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Pushing Haven option, Council mulls more restrictions on homeless residents

Photo: Michael Barajas, License: N/A

Michael Barajas

55-year-old homeless resident Kenneth Smith at Prospects Courtyard.


Still, officials insist the stories are overblown, “urban legends” and rumors that have taken on a life of their own. Cross says they may stem from a fear of institutionalization, adding, “Some people simply don’t want to be here because we do have some rules.” Complaints over a prison-like atmosphere are unfounded, he says, citing that people are free to come and go as they please. Outreach workers with the Center say they forward any complaints they hear to management and security, but still insist that conditions inside Prospects are pristine compared to the former SAMM shelter, or to a night on the streets.

Trinity University’s most recent Point in Time survey, a yearly study of San Antonio’s homeless population, shows that nearly 40 percent of the city’s homeless have been on the streets or in and out of shelters for more than a year. Roughly 22 percent don’t own a government ID, making it even more difficult to connect them to government services or medical treatment. A large portion, according to the report, are disabled, suffer from a mental illness, or both. About 62 percent report being employed, but don’t earn enough to afford stable housing. Nearly 40 percent of those surveyed for the study blame loss of job or income for making them homeless.

Gregory Franchetti, 47, has spent the past two weeks in and out of Prospects Courtyard, saying he lost his job earlier this year. “I couldn’t find work, I lost my apartment, and I just didn’t know what else to do,” he said. “In the blink of an eye, you can be on the street, you really can. I didn’t think that could ever happen to me. …I didn’t save my money, didn’t invest in the right things, ended up blowing it on gambling, things like that.”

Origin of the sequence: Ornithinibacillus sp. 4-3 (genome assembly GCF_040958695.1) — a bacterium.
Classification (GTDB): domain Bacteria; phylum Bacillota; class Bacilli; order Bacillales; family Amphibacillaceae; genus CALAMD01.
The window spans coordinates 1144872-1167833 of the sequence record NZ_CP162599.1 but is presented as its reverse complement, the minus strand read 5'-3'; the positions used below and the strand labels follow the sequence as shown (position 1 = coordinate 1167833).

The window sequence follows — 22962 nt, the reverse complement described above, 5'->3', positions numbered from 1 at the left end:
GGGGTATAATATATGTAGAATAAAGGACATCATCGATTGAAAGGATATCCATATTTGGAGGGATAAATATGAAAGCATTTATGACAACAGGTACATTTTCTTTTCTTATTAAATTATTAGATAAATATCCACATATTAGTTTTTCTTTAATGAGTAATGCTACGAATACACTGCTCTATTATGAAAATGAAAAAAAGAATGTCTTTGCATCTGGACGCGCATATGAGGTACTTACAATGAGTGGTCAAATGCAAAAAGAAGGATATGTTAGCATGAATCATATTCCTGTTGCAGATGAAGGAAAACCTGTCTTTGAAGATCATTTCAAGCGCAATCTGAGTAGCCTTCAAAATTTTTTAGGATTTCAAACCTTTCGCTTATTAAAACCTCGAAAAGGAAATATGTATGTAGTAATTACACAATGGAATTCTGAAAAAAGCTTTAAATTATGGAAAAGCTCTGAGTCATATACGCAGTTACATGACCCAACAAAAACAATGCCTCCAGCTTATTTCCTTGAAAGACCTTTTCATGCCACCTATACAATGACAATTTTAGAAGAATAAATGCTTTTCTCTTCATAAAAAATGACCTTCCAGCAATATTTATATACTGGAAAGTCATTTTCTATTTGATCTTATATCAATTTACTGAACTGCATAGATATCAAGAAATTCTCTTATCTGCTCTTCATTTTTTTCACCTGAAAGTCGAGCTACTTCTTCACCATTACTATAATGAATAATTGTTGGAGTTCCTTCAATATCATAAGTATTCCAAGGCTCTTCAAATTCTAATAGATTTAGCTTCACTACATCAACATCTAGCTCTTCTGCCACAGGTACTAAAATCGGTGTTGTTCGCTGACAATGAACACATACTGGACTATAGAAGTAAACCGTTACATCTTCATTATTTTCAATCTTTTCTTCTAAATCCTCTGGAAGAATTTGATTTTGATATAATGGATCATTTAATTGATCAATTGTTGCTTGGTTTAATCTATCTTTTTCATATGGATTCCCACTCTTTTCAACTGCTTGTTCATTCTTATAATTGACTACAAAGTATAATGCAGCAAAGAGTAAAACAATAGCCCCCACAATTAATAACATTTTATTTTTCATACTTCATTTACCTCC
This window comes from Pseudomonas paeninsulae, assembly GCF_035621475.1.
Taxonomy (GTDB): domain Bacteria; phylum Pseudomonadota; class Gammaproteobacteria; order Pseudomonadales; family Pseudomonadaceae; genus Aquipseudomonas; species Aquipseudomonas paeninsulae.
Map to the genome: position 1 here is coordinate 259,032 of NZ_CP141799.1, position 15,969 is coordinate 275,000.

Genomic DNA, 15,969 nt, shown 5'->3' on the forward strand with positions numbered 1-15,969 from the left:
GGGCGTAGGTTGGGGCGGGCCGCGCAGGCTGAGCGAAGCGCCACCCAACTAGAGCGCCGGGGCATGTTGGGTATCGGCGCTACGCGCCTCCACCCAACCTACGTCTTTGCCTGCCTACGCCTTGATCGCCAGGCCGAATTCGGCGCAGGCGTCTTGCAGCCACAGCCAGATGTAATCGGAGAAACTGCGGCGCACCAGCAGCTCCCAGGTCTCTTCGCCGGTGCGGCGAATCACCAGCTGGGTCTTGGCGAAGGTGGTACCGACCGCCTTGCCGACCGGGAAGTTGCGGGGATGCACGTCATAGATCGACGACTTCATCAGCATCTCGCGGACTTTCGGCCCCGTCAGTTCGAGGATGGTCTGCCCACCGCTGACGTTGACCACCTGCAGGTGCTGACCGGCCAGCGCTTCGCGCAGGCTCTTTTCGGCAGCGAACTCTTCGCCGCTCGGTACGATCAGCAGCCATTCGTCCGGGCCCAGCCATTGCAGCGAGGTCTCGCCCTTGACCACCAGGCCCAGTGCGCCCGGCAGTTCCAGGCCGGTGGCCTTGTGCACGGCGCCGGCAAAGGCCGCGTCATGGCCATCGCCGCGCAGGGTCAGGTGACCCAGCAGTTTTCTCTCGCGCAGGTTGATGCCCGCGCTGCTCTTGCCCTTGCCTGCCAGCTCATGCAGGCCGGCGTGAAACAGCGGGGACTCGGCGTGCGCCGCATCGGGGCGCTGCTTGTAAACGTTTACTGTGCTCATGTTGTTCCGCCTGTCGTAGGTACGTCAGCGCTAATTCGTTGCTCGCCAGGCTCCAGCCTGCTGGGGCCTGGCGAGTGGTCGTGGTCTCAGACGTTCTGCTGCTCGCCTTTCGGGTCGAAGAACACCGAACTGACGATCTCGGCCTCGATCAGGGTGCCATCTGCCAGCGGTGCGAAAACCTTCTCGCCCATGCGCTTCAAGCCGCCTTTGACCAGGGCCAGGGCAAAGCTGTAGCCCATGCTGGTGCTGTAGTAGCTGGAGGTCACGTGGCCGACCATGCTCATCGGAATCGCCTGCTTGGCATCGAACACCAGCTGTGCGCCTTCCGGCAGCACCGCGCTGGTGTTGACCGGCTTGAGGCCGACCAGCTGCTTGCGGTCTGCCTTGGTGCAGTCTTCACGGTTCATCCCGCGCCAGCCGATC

“People are hungry, they do things they shouldn’t do. They’re hungry and they’re desperate. It doesn’t mean we’re bad people, but we start self medicating,” he said. “I’m no exception.”

A similar situation landed Stuart Heltne, 45, on the streets three years ago, when, fired from a welding job, he could no longer pay his bills. Steady work never came, and he was evicted from his apartment, his van eventually repossessed. “I never thought I’d be out here this long,” he said. “I just want to work.”

 

Over the past month, City Council, with prodding from fed-up downtown business owners and residents, has eyed stricter so-called panhandling laws, designed to crack down on aggressive solicitation – following or intimidating potential donors, harassing or making physical contact, or continuing to beg for goods after the someone’s already said no.

The new ordinance, proposed by Council’s Public Safety Committee, doubles the areas where panhandlers are automatically cited, regardless of how nicely they ask for change, expanding no-solicitation zones around ATMs, entrances to banks and check cashing facilities, bus stops, busses and crosswalks from 25 feet to 50 feet. The ordinance also adds several other items to the no-solicitation list: restaurants, outdoor patio and dining areas, public parking garages and pay stations, as well as parking meters.

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